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United States v. Edwards

United States District Court, E.D. Michigan, Southern Division

October 20, 2017

United States of America, Plaintiff,
v.
Sanyani Edwards, Defendant.

          ORDER DENYING DEFENDANT'S MOTION TO DISMISS INDICTMENT

          ARTHUR J. TARNOW, SENIOR UNITED STATES DISTRICT JUDGE

         On July 20, 2013, a jury convicted Defendant Sanyani Edwards of Health Care Fraud Conspiracy (Count 1), Conspiracy to Distribute Controlled Substances (Count 11), and Conspiracy to Pay/Receive Healthcare Kickbacks (Count 21). United States of America v. Patel, et al., No. 11-20468-23, (E.D. Mich. 2013). Defendant was scheduled to appear for sentencing on December 6, 2013. Defendant failed to appear for sentencing and the Court issued an arrest warrant on December 9, 2013. Id. at [Dkt. #1065].

         Defendant was arrested on November 3, 2015. The arrest warrant was returned on November 9, 2015. Id. at [Dkt. #1497]. Defendant was detained prior to sentencing.

         On March 4, 2016, the Court held a Sentencing Hearing. At the Sentencing Hearing, the following testimony was given:

MR. NEAL: Mr. Edwards did another obstructive act which was to flee in advance of his sentencing. In fact, he cut the tether off of his leg the day of sentencing and fled without any warning to his counsel or to the courts.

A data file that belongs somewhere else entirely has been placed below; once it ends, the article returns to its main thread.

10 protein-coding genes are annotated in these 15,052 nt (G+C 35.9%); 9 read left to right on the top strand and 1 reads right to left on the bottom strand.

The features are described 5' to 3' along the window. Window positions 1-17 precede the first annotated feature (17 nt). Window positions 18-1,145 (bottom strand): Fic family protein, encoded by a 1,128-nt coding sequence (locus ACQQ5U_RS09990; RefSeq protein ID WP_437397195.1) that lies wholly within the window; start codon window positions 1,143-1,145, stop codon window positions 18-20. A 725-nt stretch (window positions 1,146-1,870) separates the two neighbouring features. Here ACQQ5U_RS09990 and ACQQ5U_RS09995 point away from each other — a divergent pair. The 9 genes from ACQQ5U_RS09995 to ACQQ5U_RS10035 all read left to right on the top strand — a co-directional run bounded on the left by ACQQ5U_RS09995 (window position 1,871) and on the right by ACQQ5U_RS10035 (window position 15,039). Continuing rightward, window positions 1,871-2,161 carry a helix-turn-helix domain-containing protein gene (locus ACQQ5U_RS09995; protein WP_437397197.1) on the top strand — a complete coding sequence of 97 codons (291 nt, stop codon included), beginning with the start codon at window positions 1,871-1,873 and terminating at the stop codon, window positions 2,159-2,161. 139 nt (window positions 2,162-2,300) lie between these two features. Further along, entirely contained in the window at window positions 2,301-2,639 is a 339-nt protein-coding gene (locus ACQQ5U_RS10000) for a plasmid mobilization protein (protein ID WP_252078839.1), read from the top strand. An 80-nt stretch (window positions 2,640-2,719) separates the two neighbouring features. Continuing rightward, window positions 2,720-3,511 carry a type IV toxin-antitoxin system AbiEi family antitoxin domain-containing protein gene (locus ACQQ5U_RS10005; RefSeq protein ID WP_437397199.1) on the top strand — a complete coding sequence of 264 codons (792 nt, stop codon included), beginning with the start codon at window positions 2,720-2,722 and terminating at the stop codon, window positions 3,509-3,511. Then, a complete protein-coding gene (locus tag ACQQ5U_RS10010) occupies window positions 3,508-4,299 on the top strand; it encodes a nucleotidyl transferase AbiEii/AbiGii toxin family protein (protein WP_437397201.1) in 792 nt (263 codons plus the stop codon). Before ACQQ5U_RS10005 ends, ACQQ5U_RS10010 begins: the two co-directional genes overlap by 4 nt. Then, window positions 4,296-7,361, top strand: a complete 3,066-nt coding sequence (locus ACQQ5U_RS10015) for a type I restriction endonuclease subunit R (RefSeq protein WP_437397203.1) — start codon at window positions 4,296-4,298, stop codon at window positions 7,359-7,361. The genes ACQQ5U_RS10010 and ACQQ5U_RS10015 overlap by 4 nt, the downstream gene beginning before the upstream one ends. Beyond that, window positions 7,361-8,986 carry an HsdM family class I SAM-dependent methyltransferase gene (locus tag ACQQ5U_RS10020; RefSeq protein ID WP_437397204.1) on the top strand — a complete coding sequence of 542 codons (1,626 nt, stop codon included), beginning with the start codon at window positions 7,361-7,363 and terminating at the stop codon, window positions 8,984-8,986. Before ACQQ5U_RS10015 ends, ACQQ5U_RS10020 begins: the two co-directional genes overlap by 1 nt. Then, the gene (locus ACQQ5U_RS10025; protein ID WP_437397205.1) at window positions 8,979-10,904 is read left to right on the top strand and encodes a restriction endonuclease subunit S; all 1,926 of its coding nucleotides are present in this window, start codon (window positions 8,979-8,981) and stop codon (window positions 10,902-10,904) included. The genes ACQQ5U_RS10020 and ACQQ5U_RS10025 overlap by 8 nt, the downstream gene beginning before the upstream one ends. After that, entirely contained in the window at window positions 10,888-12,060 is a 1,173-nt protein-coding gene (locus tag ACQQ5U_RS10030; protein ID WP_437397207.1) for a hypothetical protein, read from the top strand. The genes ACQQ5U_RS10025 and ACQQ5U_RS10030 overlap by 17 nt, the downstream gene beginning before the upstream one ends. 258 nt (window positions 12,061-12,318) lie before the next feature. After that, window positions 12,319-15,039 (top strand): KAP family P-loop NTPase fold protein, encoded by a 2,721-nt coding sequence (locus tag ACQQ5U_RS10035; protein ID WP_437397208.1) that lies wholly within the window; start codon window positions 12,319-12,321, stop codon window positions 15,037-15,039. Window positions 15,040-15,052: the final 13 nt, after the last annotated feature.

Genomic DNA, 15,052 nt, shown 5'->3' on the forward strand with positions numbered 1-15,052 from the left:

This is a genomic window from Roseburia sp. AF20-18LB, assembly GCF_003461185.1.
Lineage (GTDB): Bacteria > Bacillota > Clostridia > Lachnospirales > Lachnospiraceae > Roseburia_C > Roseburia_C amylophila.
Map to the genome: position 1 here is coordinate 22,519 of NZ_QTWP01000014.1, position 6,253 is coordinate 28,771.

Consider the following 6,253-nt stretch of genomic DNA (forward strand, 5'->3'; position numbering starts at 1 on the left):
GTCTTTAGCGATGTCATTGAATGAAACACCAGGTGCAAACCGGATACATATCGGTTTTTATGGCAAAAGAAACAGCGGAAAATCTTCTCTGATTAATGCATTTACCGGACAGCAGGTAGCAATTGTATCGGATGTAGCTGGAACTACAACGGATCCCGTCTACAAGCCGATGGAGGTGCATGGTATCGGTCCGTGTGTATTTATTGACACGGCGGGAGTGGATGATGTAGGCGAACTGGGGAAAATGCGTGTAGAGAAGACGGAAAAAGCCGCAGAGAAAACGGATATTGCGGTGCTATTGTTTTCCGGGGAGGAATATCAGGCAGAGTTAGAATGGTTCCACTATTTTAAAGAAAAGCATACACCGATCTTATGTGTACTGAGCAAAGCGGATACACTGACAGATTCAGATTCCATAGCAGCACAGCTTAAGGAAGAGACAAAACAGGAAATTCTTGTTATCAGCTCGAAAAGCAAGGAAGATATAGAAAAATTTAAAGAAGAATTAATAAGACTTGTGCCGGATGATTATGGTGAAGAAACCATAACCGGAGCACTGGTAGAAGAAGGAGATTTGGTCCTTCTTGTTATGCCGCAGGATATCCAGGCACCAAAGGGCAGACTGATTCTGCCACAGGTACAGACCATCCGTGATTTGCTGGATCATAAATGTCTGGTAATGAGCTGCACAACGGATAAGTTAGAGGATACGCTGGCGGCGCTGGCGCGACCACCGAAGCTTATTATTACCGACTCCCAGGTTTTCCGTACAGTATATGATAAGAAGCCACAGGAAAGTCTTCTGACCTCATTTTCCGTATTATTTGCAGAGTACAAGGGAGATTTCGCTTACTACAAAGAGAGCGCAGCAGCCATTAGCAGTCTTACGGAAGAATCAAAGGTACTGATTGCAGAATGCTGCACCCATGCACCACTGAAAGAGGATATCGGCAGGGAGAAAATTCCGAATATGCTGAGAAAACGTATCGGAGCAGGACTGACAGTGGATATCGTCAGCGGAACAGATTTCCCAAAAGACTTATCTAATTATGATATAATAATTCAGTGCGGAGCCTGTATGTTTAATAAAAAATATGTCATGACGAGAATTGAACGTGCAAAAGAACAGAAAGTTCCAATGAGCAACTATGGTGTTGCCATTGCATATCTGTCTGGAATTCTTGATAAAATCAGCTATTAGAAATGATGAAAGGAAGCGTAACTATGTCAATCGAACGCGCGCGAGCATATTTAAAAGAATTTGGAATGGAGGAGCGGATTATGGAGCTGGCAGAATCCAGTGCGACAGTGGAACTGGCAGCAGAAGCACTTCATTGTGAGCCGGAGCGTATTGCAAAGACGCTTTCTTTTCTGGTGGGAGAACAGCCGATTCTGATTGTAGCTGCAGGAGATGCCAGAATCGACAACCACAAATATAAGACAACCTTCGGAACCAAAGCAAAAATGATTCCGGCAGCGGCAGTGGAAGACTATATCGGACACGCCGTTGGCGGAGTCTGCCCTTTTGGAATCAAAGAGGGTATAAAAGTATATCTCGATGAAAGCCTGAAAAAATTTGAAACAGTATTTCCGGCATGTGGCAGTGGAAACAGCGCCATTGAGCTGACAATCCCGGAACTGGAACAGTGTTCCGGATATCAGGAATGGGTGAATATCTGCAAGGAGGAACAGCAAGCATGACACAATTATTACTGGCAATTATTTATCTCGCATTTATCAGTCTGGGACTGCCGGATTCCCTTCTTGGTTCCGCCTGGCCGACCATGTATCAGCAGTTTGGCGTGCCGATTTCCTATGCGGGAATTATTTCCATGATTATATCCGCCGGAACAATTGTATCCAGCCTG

THE COURT: Isn't that a felony?
MR. NEAL: It is, your Honor.
THE COURT: You can charge him?
MR. NEAL: This is true, your Honor.
THE COURT: It would be automatic time consecutive?
MR. NEAL: This is absolutely true. I would just note that the guidelines do have a provision under Section 3C1.1 concerning obstructive conduct where they note that as an example of obstructive conduct the guidelines note that escaping or attempting to escape before custody or from custody before trial or sentencing or willfully failing to appear as ordered for a judicial proceeding. The Government would simply submit Mr. Edwards did that here and I think the Court, in the interest of judicial economy, should --
THE COURT: Don't -- please don't make that argument. We are talking about a man's life and it may only be one month or one year and so on and I'm supposed to save the court's time by sending him to prison for a longer period of time without making you convince the jury beyond a reasonable doubt? That's --
MR. NEAL: Judge, the Court can make the finding by a preponderance of the evidence. The facts are fairly clear. He did not show up for sentencing. He was not present. He was on the lam for two years living under an assumed name.
THE COURT: I hope he enjoyed it because he is not going to be --you are not going to get your wish getting probation or time served, Mr. Edwards. If they want to enhance your sentence for your escaping or fleeing, Congress has set a law that makes it a ...

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